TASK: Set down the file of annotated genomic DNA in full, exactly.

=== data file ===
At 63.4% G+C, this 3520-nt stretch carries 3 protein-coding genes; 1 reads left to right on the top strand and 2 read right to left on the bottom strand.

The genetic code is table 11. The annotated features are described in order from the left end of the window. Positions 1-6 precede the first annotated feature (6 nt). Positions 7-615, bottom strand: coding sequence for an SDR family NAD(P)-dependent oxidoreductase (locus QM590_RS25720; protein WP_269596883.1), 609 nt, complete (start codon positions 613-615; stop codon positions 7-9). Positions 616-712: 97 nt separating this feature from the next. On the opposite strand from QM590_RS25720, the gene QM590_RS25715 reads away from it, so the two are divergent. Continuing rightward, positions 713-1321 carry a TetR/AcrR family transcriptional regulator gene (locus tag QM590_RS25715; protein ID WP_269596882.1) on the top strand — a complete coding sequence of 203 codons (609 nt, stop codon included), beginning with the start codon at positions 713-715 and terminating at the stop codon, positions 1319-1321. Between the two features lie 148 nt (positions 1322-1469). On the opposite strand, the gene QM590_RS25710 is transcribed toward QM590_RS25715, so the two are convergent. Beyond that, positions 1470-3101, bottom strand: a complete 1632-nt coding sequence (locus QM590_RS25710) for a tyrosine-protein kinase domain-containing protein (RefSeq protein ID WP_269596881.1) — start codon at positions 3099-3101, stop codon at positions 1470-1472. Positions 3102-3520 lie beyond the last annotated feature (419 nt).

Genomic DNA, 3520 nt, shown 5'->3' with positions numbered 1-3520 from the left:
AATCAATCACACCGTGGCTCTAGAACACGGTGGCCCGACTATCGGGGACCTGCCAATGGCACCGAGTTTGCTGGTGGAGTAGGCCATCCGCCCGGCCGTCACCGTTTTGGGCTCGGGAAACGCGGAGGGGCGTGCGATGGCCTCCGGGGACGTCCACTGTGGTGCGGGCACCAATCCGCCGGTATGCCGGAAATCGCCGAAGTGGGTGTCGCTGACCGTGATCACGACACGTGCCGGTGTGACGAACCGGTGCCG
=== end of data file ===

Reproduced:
At 63.4% G+C, this 3520-nt stretch carries 3 protein-coding genes; 1 reads left to right on the top strand and 2 read right to left on the bottom strand.

The genetic code is table 11. The annotated features are described in order from the left end of the window. Positions 1-6 precede the first annotated feature (6 nt). Positions 7-615, bottom strand: coding sequence for an SDR family NAD(P)-dependent oxidoreductase (locus QM590_RS25720; protein WP_269596883.1), 609 nt, complete (start codon positions 613-615; stop codon positions 7-9). Positions 616-712: 97 nt separating this feature from the next. On the opposite strand from QM590_RS25720, the gene QM590_RS25715 reads away from it, so the two are divergent. Continuing rightward, positions 713-1321 carry a TetR/AcrR family transcriptional regulator gene (locus tag QM590_RS25715; protein ID WP_269596882.1) on the top strand — a complete coding sequence of 203 codons (609 nt, stop codon included), beginning with the start codon at positions 713-715 and terminating at the stop codon, positions 1319-1321. Between the two features lie 148 nt (positions 1322-1469). On the opposite strand, the gene QM590_RS25710 is transcribed toward QM590_RS25715, so the two are convergent. Beyond that, positions 1470-3101, bottom strand: a complete 1632-nt coding sequence (locus QM590_RS25710) for a tyrosine-protein kinase domain-containing protein (RefSeq protein ID WP_269596881.1) — start codon at positions 3099-3101, stop codon at positions 1470-1472. Positions 3102-3520 lie beyond the last annotated feature (419 nt).

Genomic DNA, 3520 nt, shown 5'->3' with positions numbered 1-3520 from the left:
AATCAATCACACCGTGGCTCTAGAACACGGTGGCCCGACTATCGGGGACCTGCCAATGGCACCGAGTTTGCTGGTGGAGTAGGCCATCCGCCCGGCCGTCACCGTTTTGGGCTCGGGAAACGCGGAGGGGCGTGCGATGGCCTCCGGGGACGTCCACTGTGGTGCGGGCACCAATCCGCCGGTATGCCGGAAATCGCCGAAGTGGGTGTCGCTGACCGTGATCACGACACGTGCCGGTGTGACGAACCGGTGCCG